Everyone is looking for a bargain, and raising chickens for eggs is the second rung on the homesteading ladder. The first is growing your own veggies. But how much do chickens cost, and does having your own backyard chickens actually save you any money? Let’s do some chicken math and find out.
DISCLAIMER: Before everyone gets all up in arms about the numbers, let us be clear. I live 45 minutes outside of Cleveland. These are the prices in my area. I will give you the math and you can do the research for how much do chickens cost in your area, and then enter your own numbers into the formulas.
ASSUMPTIONS: When figuring costs to determine how much do chickens cost, you need to make assumptions. I will show you the math for one chicken, even though no one actually raises one chicken. (I don’t think you can even buy just one chicken). That way you can add up how many birds you need to get how many eggs you want. For my bird I selected a heritage variety that will commence laying at 22 weeks. You can get hybrids that start laying at 17 weeks so you can adjust your numbers for them if you’d like. I also rounded my numbers to the nearest 1/10th of a cent.
FURTHER ASSUMPTIONS WHEN DETERMINING HOW MUCH DO CHICKENS COST
- You’re going to take the path of least resistance and get your feed at the most convenient location, which is probably not the grain elevator.
- You do not live on a farm and will not be buying feed or chicks in bulk, forgoing those types of discounts.
- I am using recommendations based on my experience. This is probably not your experience. Neither you nor I are wrong about our experiences.
1. What are you currently spending on eggs?
This varies WIDELY across the country by the current dozen eggs price. If I go to my local grocery store or farmers market and select brown, free-range eggs I will pay about $5/dozen. I realize this might not be what you pay for eggs but we want to compare apples to apples. If you’re going to raise cage free or free range chickens we need to compare prices of eggs with the same credentials.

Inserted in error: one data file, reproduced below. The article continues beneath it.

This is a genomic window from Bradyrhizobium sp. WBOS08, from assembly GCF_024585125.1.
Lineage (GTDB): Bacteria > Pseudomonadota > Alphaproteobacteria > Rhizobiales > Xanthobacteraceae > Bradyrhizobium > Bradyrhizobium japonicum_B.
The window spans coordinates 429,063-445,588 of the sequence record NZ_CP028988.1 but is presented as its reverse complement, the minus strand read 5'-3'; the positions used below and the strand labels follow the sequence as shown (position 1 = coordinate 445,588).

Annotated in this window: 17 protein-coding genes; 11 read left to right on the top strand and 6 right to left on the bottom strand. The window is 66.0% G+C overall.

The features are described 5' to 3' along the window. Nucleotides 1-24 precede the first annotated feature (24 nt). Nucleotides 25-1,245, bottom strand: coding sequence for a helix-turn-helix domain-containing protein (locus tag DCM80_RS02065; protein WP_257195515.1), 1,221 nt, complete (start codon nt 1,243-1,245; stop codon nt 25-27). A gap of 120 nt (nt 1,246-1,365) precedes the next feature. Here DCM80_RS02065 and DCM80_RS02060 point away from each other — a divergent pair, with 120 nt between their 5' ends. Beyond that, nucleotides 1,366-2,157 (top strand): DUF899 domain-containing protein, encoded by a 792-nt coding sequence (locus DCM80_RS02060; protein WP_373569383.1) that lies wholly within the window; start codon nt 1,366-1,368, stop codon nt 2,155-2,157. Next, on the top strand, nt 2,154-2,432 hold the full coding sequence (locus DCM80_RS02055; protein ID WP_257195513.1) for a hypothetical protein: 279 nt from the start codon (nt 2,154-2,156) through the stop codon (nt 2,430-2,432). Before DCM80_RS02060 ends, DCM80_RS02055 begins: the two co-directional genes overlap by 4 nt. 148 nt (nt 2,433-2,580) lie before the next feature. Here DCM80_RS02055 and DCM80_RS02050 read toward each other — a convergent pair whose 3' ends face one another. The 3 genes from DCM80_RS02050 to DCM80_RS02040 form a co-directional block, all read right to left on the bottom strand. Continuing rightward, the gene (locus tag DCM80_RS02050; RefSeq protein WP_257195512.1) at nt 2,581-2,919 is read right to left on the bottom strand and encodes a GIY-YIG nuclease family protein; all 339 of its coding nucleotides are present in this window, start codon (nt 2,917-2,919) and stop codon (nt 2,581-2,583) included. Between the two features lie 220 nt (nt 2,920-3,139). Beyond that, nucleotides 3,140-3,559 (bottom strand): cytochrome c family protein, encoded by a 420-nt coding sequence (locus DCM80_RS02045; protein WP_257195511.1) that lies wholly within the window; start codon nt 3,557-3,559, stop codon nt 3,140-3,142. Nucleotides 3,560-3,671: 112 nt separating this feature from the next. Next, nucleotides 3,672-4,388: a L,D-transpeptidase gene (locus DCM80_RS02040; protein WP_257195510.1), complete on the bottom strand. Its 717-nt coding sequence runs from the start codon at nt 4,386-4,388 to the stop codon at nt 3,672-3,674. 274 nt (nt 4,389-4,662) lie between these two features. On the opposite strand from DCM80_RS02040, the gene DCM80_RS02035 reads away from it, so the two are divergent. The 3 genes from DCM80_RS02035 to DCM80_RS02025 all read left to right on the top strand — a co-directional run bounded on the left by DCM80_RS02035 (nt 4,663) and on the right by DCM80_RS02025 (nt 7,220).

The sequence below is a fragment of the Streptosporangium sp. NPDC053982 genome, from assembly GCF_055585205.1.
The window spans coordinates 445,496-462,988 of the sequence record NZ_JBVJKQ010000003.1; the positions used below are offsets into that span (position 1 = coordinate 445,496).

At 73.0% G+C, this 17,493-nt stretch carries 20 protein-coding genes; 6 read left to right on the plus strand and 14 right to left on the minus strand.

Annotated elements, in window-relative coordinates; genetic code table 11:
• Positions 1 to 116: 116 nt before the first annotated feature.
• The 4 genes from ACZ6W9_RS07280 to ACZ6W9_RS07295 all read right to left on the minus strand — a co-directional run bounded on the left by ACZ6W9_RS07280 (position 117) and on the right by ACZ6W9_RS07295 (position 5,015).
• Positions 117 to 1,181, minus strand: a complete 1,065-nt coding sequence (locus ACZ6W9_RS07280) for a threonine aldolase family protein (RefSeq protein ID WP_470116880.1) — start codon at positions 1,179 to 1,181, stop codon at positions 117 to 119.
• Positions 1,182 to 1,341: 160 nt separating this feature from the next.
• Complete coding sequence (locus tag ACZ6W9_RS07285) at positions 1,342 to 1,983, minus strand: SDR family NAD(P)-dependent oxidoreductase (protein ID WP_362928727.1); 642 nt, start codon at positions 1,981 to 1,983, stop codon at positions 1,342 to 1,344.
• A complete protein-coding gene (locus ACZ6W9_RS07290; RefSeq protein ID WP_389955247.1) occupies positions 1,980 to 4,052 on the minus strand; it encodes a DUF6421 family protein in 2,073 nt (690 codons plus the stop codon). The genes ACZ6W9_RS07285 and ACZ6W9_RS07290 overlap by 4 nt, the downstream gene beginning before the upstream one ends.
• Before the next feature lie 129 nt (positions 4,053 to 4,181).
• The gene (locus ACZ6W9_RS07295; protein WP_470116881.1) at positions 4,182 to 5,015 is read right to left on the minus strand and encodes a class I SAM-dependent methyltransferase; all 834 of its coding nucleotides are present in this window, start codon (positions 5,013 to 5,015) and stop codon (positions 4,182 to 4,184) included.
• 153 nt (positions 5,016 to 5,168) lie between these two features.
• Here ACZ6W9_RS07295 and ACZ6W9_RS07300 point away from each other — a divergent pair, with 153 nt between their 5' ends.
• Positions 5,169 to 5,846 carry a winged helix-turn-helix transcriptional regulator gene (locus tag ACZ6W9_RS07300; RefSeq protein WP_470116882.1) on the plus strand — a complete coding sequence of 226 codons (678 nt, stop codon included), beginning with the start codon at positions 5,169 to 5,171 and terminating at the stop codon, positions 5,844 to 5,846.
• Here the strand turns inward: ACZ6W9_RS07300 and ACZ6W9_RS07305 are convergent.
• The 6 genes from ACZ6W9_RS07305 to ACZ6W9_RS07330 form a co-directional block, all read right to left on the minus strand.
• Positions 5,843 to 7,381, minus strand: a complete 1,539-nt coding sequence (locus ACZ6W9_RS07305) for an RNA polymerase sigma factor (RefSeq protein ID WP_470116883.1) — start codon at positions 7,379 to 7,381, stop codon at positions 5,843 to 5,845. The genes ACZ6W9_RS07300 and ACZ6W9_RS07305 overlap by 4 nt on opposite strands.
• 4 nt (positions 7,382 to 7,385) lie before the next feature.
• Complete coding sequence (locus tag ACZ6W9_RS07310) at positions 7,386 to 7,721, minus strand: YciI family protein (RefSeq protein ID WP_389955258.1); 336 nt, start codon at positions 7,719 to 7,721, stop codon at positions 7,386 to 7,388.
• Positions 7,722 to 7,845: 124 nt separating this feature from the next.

$0.41 per egg
2. How much does it cost to raise a chicken?
Cost of a heritage breed chick purchased online and shipped to my local post office.
Feed for the first 10 weeks while chick is eating high protein, high cost, chick feed. Consumption for 10 weeks is about 10 pounds. A 50-pound bag of feed at my local feed store is $17.02 including 6.5 percent tax. That’s $0.34 per pound. Multiply by 10.
Feed for the next 12 weeks before the bird starts to lay. At 11 weeks the birds start eating 1.5 pounds per week at the same price per bag. $0.34 per pound times 18 pounds of feed.
Pause: Before my bird starts laying, I have spent $13.12 to procure the chick and feed it for 22 weeks.
Resume: We have eggs!
Cost of feed for the next 30 weeks of the year. Layer feed is less. $13.83 including tax for a 50-pound bag or $0.28 per pound. Layers eat about 1.5 pounds of feed per week. And 1.5 pounds times $0.28 per pound times 30 equals …
On average, a heritage bird will lay five eggs per week. In 30 weeks, that’s 150 eggs, assuming you light the coop to keep up winter production. You’ve spent $25.72 to get and feed your bird for a year. You have charged her an additional $11.82 in birdie rent based on fixed costs (see below).
You’ve officially spent $37.54 on your bird for the year. She’s given you 12.5 dozen eggs. At $0.41 per egg, she has saved you $61.50. A net savings of (drumroll please) … $23.96 annually.
There is an initial infrastructure investment when calculating how much do chickens cost. You need a brooder with lights for the chicks, a coop with perches and nest boxes, waterer (including the possibility of needing a heated chicken waterer if you live in a colder climate), feeder and bedding. These are based on the chicken keeper. You can make a brooder out of a salvaged cardboard box and duct tape and can use a free five-gallon bucket to make a waterer. You can learn how to build a chicken coop from scrap lumber off Craigslist or build the Taj Mahal. I have estimated those costs here because they need to be amortized over the life of the items (how long your coop will last) and the number of all the birds who will ever live inside of it (like birdie rent payments).
Here’s an example so you can figure it out based on your own numbers.
• Cost of 6×6 coop: $500
• 3 brooder lamps and bulbs: $50
• Brooder: Free if you use scrap.
• Bedding: Free if you make your own.
• Waterer: $6 if you use the 5-gallon bucket hack.
• Feeder: $15
• Total cost: $591
Assuming your items will last for 5 years and you do 10 birds a year, the total comes to $591/50 birds = $11.82 per bird in fixed costs (bird rent). You also need to consider how long do chickens live when thinking about a long-term cost benefit to raising your own backyard chickens.
To figure out your own costs, just change out the numbers I have entered and put in your own. I’m interested to hear what other people come up with in other parts of the country! How much do chickens cost where you live?
Originally published in 2013 and regularly vetted for accuracy.